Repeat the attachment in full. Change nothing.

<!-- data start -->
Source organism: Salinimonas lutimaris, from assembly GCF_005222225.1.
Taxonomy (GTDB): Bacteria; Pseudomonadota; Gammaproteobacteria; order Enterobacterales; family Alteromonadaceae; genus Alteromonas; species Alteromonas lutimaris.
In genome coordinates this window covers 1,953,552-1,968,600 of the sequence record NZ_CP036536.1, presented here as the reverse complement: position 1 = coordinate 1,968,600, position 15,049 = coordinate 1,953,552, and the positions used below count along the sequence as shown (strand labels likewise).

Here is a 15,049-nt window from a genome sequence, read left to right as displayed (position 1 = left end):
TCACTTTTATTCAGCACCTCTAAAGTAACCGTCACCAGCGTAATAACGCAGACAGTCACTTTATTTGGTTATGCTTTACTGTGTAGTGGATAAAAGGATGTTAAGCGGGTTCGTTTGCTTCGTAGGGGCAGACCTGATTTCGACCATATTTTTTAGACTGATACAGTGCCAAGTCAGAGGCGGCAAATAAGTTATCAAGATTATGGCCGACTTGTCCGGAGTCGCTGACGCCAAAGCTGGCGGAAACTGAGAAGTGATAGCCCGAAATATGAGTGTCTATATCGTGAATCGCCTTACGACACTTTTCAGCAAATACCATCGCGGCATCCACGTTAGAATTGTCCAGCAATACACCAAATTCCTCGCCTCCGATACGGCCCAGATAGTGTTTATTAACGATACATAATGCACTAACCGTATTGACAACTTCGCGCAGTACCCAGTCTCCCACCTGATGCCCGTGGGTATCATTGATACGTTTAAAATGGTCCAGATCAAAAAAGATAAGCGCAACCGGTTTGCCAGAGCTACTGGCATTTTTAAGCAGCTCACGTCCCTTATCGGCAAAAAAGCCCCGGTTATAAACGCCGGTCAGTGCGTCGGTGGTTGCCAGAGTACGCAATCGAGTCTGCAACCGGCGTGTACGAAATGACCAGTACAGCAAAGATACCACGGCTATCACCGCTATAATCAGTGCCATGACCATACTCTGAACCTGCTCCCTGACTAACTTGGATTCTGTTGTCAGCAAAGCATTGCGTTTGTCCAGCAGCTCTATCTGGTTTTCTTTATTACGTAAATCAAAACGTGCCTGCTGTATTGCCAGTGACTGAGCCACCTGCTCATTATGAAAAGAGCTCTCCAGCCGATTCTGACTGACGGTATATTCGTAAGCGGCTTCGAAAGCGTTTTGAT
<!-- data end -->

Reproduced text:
Source organism: Salinimonas lutimaris, from assembly GCF_005222225.1.
Taxonomy (GTDB): Bacteria; Pseudomonadota; Gammaproteobacteria; order Enterobacterales; family Alteromonadaceae; genus Alteromonas; species Alteromonas lutimaris.
In genome coordinates this window covers 1,953,552-1,968,600 of the sequence record NZ_CP036536.1, presented here as the reverse complement: position 1 = coordinate 1,968,600, position 15,049 = coordinate 1,953,552, and the positions used below count along the sequence as shown (strand labels likewise).

Here is a 15,049-nt window from a genome sequence, read left to right as displayed (position 1 = left end):
TCACTTTTATTCAGCACCTCTAAAGTAACCGTCACCAGCGTAATAACGCAGACAGTCACTTTATTTGGTTATGCTTTACTGTGTAGTGGATAAAAGGATGTTAAGCGGGTTCGTTTGCTTCGTAGGGGCAGACCTGATTTCGACCATATTTTTTAGACTGATACAGTGCCAAGTCAGAGGCGGCAAATAAGTTATCAAGATTATGGCCGACTTGTCCGGAGTCGCTGACGCCAAAGCTGGCGGAAACTGAGAAGTGATAGCCCGAAATATGAGTGTCTATATCGTGAATCGCCTTACGACACTTTTCAGCAAATACCATCGCGGCATCCACGTTAGAATTGTCCAGCAATACACCAAATTCCTCGCCTCCGATACGGCCCAGATAGTGTTTATTAACGATACATAATGCACTAACCGTATTGACAACTTCGCGCAGTACCCAGTCTCCCACCTGATGCCCGTGGGTATCATTGATACGTTTAAAATGGTCCAGATCAAAAAAGATAAGCGCAACCGGTTTGCCAGAGCTACTGGCATTTTTAAGCAGCTCACGTCCCTTATCGGCAAAAAAGCCCCGGTTATAAACGCCGGTCAGTGCGTCGGTGGTTGCCAGAGTACGCAATCGAGTCTGCAACCGGCGTGTACGAAATGACCAGTACAGCAAAGATACCACGGCTATCACCGCTATAATCAGTGCCATGACCATACTCTGAACCTGCTCCCTGACTAACTTGGATTCTGTTGTCAGCAAAGCATTGCGTTTGTCCAGCAGCTCTATCTGGTTTTCTTTATTACGTAAATCAAAACGTGCCTGCTGTATTGCCAGTGACTGAGCCACCTGCTCATTATGAAAAGAGCTCTCCAGCCGATTCTGACTGACGGTATATTCGTAAGCGGCTTCGAAAGCGTTTTGAT